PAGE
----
The New York State Energy Research and Development Authority (NYSERDA) presented the first-ever Pioneer Award to Rensselaer Polytechnic Institute's Lighting Research Center (LRC) at a ceremony commemorating NYSERDA's 25th anniversary. The award recognizes the LRC for "excellence in energy innovation in the public interest."
The award was presented to LRC Director Dr. Mark Rea by NYSERDA President F. William Valentino at a reception held at the Crowne Plaza in downtown
Albany, New York. The ceremony was hosted by NYSERDA Chairman William R. Howell, Valentino, and NYSERDA Vice President William M. Flynn. Howell and New York State Lieutenant Governor Mary O. Donohue delivered keynote speeches to a packed crowd of NYSERDA supporters and collaborators, including New York State Assemblyman and Chairman of the Committee on Energy Paul D. Tonko and New York State Senator and Chairman of the Committee on Energy and Telecommunications James Wright.
Pioneer Awards were presented to ten New York State organizations for their leadership in energy-efficiency and environmental development, with most awards going to corporations that market environmentally-friendly technologies, like SunWize Technologies and ECR International, or to organizations that have successfully implemented such technologies throughout their facilities, including the Shenendehowa Central School District and the Office of Mental Health.
"We are honored to have been selected for this competitive award from among the hundreds of distinguished organizations that have collaborated
with NYSERDA," Dr. Rea said. "We are especially pleased to be the only university to receive this award."
In his presentation, Valentino paid respect to the late Jim Barron, who, as NYSERDA's lighting research and development project manager, originally conceived establishing a world-class center for lighting research and education in New York State. In 1988, Barron and NYSERDA sponsored a statewide competition for funding to start such a center, which was won by Rensselaer's School of Architecture.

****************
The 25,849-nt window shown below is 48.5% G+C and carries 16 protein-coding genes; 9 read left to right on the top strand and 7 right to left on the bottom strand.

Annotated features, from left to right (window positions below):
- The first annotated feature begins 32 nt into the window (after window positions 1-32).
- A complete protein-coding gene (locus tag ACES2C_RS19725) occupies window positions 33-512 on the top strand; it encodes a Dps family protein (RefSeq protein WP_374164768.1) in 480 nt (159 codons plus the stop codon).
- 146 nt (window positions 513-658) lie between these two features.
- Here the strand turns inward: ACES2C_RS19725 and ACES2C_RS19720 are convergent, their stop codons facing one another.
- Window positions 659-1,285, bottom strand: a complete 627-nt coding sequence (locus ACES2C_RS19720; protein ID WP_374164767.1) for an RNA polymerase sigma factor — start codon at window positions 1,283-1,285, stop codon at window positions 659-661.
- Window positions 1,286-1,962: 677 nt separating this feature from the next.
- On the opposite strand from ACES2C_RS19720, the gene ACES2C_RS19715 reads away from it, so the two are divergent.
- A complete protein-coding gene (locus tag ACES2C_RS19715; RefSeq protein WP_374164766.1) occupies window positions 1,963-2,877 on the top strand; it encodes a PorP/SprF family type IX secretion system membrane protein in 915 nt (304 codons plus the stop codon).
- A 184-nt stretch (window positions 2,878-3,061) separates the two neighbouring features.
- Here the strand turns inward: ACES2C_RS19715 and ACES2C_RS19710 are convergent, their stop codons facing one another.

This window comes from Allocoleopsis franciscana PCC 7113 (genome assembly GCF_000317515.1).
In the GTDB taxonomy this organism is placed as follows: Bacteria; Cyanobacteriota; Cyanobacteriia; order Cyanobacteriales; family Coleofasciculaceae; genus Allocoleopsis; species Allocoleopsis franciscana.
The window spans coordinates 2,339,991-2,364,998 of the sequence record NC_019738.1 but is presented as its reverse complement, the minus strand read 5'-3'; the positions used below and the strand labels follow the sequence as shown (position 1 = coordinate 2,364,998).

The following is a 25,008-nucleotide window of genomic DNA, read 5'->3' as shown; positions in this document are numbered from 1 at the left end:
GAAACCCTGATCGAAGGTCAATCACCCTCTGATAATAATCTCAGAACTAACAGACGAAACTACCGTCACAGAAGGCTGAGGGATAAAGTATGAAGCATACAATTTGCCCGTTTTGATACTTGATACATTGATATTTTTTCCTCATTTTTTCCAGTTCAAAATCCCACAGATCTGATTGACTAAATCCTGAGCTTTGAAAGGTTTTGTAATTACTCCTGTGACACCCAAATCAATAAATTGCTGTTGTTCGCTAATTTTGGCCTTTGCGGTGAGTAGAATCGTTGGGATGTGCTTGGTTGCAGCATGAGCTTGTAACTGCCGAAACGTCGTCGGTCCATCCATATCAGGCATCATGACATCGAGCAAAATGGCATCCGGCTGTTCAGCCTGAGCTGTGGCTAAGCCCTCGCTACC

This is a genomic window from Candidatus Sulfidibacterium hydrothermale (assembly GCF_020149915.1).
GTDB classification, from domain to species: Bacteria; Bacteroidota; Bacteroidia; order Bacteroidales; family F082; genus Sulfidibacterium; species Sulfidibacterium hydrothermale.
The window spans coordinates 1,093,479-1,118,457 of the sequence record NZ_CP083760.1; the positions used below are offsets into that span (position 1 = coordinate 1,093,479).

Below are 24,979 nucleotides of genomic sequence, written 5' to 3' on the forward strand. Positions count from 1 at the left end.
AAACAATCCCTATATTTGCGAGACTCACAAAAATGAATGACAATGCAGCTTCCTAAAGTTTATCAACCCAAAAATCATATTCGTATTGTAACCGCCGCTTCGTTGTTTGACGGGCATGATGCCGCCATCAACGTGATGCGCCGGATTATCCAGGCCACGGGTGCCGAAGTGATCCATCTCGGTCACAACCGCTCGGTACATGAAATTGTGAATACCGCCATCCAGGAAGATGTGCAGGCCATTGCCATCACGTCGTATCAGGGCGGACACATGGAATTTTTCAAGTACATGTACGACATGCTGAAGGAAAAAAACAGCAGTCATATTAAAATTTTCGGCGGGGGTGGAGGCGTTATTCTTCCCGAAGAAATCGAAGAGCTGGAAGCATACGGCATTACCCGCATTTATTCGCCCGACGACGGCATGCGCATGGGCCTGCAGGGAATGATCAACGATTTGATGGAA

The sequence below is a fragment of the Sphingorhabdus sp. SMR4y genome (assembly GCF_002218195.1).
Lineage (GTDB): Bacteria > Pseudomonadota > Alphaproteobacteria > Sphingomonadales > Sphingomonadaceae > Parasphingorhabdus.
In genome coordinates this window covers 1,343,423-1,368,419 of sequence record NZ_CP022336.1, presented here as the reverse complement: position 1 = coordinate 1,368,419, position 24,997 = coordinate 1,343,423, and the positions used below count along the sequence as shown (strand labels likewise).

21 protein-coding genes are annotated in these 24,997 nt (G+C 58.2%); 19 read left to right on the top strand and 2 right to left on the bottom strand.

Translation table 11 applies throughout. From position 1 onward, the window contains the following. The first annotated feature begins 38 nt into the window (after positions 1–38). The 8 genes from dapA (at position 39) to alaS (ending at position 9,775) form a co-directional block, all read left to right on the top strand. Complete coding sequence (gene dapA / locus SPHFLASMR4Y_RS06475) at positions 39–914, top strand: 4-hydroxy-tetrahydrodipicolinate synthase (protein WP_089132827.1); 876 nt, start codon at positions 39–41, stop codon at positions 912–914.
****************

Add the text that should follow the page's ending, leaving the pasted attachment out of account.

In the 12 years since, the LRC has grown into an interdisciplinary center of 40 professionals devoted to lighting excellence. Their research
has transformed the lighting industry, driving the acceptance of such innovations as L.E.D. traffic signals and exit signs, high-efficiency
fluorescent lighting systems, improved visibility for snowplows, and certification for lighting professionals.
As Valentino remarked, "Unfortunately Jim Barron is not with us today to witness the success of a dream he first conceptualized and convinced
NYSERDA management to support, a Lighting Research Center in New York. It is with pride, congratulations and thanks for a job done better than
even Jim dreamed of that I award this Pioneer Award to the Lighting Research Center."
The other Pioneer Award winners were:
Rupprecht & Pataschnick of Albany for air quality monitoring devices.
Steven Winter Associates for energy efficiency services and green building leadership.
SunWize Technologies of Kingston for leadership in developing and marketing photovoltaic products.
Goulds Pumps ITT Industries for developing a process to reduce the volatile organic compound content of their industrial painting operation.
Lockheed Martin/NYC-MTA for developing and successfully operating the hybrid-electric drivetrain for transit buses now in operation in New York City.
ECR International for work conducted through it subsidiaries Dunkirk Boiler, Utica Boiler, and EnviroMaster International to develop energy-efficient
and environmentally sound heating and cooling systems for the residential and small commercial markets.
Shenendehowa Central School District for its efforts to promote and advocate for energy performance contracting in schools as well as leadership
in building the largest natural gas-powered school bus fleet in the State.
Energy Investment Systems of New York City for leadership in promoting energy efficiency in low-income, public housing using advanced metering
technologies throughout New York City.
The Office of Mental Health for its efforts to incorporate energy efficiency throughout its statewide network of facilities, reducing energy use
at these facilities by a remarkable 40%.